QUEENSLAND GOVERNMENT KOALA EXPERT PANEL & INQUIRY
The Queensland Conservation Council (the state’s peak conservation organisation) is deeply concerned about the plight of the koala in the southeast part of Queensland, recognising the species has experienced a dramatic collapse in population in recent years, and likely faces eventual extinction in the wild in the region.
The Queensland Government has established a Koala Expert Panel to provide advice on “the protection of the vulnerable koala in southeast Queensland”.
The need for projection measures for the local and subregional populations of koalas in southeast Queensland, and the risks of extinction in this region have previously been acknowledged by government (Qld Department of Environment 2008) and by conservation specialists (such as Professor Frank Carrick 2009).
The Queensland Conservation Council believes there are some fundamental reforms necessary to help protect the koala in southeast Queensland, including:
- Stopping the clearing of koala habitat under the Vegetation Management Act.
- Fixing current legislation which acts to facilitate destructive development in koala habitat areas (eg roads and transport laws, planning law, state development laws, offsets laws).
- Stopping road kill with ‘Green Fauna Infrastructure’, changing road speeds, and so on.
- Reducing the escalation of koala euthanasia rates, and releasing official statistics on this.
- Eliminating wild dogs from koala habitat areas.
- Implementing Bushland Buyback and joining up wildlife and nature corridors.
Current Queensland Environment Minister Dr Steven Miles has set up an Expert Panel with four Commissioners, working through a staggered process over a twelve-month timeframe. The formal commencement of this period is unclear due to the Terms of Reference remaining draft at this point in time.
The Panel has invited initial community input via a ten question online survey which closes on 21st October 2016.
The survey asks about where you live and what you see as the current threats to koalas, and how they could be addressed. It also asks about the current measures of koala protection (planning laws, environmental laws, veterinary services) and which (if any) you think are working well, not working well and how they could be improved.
There is space to make additional comments or provide other ideas.
The online survey can be found at www.surveymonkey.com/r/DWL88PP
See below for some suggested comments to include in your responses.
Responses need to be completed by 21st October
Other submissions on koala decline and protection can be made to the Business Review Unit of the Department of Environment and Heritage Protection: email: BRU.NCS@ehp.qld.gov.au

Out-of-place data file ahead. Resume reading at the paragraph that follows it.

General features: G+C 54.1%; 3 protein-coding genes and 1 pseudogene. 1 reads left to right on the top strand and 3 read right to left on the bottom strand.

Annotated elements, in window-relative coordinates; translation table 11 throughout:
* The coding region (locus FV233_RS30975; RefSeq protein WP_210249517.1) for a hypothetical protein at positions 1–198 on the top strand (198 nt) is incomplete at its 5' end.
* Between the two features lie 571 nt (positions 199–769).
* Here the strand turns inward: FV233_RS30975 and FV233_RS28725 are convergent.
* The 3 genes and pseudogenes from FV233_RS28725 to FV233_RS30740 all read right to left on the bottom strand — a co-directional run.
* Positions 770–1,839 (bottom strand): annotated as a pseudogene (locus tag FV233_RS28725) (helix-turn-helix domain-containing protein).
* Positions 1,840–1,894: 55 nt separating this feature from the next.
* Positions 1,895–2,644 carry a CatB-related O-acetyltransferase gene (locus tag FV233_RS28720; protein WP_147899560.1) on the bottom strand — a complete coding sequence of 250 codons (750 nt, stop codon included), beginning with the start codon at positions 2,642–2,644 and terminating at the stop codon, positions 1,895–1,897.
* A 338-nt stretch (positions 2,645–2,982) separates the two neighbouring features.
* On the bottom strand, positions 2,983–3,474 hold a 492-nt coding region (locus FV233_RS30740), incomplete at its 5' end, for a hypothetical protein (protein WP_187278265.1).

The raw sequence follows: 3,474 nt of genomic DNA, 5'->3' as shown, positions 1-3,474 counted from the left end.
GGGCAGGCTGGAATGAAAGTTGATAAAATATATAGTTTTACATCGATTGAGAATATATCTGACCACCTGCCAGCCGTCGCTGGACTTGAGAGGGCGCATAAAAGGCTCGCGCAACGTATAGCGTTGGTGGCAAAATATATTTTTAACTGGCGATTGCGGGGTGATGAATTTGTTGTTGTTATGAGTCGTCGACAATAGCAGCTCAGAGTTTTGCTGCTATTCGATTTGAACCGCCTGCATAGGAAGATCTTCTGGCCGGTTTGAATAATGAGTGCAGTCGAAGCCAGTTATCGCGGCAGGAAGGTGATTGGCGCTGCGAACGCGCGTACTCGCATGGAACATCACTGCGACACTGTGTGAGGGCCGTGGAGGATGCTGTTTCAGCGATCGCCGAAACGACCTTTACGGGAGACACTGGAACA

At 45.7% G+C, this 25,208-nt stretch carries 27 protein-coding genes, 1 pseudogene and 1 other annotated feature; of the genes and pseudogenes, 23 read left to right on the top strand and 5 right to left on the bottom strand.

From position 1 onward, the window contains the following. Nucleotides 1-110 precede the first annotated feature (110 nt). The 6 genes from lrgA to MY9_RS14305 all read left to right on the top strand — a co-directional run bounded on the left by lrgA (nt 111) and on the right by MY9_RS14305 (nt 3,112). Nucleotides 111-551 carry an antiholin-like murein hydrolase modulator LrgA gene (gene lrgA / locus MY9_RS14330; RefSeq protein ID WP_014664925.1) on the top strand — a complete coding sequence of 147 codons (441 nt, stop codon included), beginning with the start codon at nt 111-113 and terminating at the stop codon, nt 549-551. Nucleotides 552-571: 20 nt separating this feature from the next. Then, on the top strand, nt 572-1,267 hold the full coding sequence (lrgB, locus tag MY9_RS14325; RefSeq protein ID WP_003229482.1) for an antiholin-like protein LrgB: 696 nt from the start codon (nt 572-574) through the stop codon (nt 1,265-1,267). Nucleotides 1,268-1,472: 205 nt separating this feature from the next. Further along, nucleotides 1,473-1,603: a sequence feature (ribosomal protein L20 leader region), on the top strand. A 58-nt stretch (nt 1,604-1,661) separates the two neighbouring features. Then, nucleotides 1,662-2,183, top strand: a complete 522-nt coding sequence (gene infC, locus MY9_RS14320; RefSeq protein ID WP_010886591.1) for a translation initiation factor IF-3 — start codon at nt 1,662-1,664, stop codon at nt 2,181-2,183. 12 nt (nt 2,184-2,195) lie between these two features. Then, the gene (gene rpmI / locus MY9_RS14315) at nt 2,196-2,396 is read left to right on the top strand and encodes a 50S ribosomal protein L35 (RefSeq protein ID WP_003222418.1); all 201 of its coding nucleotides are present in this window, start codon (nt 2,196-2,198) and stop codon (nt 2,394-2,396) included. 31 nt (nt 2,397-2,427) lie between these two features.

Suggested responses to survey questions:
Model Answers to Questions in the Online Survey are dependent on Planning Schemes/Local
Plans, Local Laws and Enforcement (fines are no deterrent) and your local threats and circumstances.
Survey Q2: Most Legislative provisions are not adequately tied to the Precautionary Principle or Ecologically Sustainable Development, and overridden by planning schemes and Council and State Government Decisions. The Department of Environment and Heritage Protection is denied environmental veto, advice and referral powers to SARA at DILGP. The Vegetation Management Act no longer protects High Value Regrowth vegetation (which can be just as important as remnant woodland for koalas). Offsets appear to be a foregone conclusion, but most clearing is not in the State Offsets Register, indicating Local Authority or as of right or other Offset /Exemption clearing has unacceptably occurred.
Survey Q3: The re-evaluation of the Statutory Protection Mapping to include High Value Regrowth & Secondary Habitat is warranted as most Primary Habitat has gone. Essential Koala Habitat mapping where available is good, but developer consultants’ single day koala studies avoid it and the Offsets Act overrides it. Detailed field studies are needed. High Conservation Value Regrowth and remnant woodlands and trees in koala areas need immediate protection.
Survey Q4: The Definition of core matters, instruments, innovations and programs (Green Fauna Infrastructure) must be defined in legislation and planning schemes, and charged for. Delegation of koala habitat protection to areas outside of planning schemes as policies or strategies is ineffective.
Survey Q6: The greatest threats causing harm are land clearing, dogs, traffic and stress induced disease.
Survey Q7: It is difficult to determine the division of harm because of the lack of four years’ worth of complex koala statistics indicating populations, demographics, observations, injuries and mortality.
Survey Q8: Recommendations relate to fundamental reforms above. Reject the 40% Chlamydia koala cull. Declaration of Koala Endangered Status for SEQ is needed.
Other comments: Most Legislation is failing, including the Federal Environment Protection and Biodiversity Conservation Act 1999 because of a lack of enforcement, overriding legislation, poor planning, lack of habitat protection, lack of mitigation instruments and the operations of Offsets Act 2014.
The Queensland Conservation Council is also deeply concerned about:
The loss of koala expertise (scientists and other staff) to monitor and implement responses over recent years.
The lack of mapping and koala statistics post 2012
escalating euthanasia rates of koalas
gaps of contemporary knowledge on land use change and koala mortality
An overall lack of government commitment and action to reverse the plight of the koala in southeast Queensland.
For more details on any of the above contact Ted Fensom (member of QCC Executive and BREC representative on ph: 3801 2097 (after hours only).
Queensland Conservation Council, 9/10 Thomas St, West End 4101, p: 3846 7833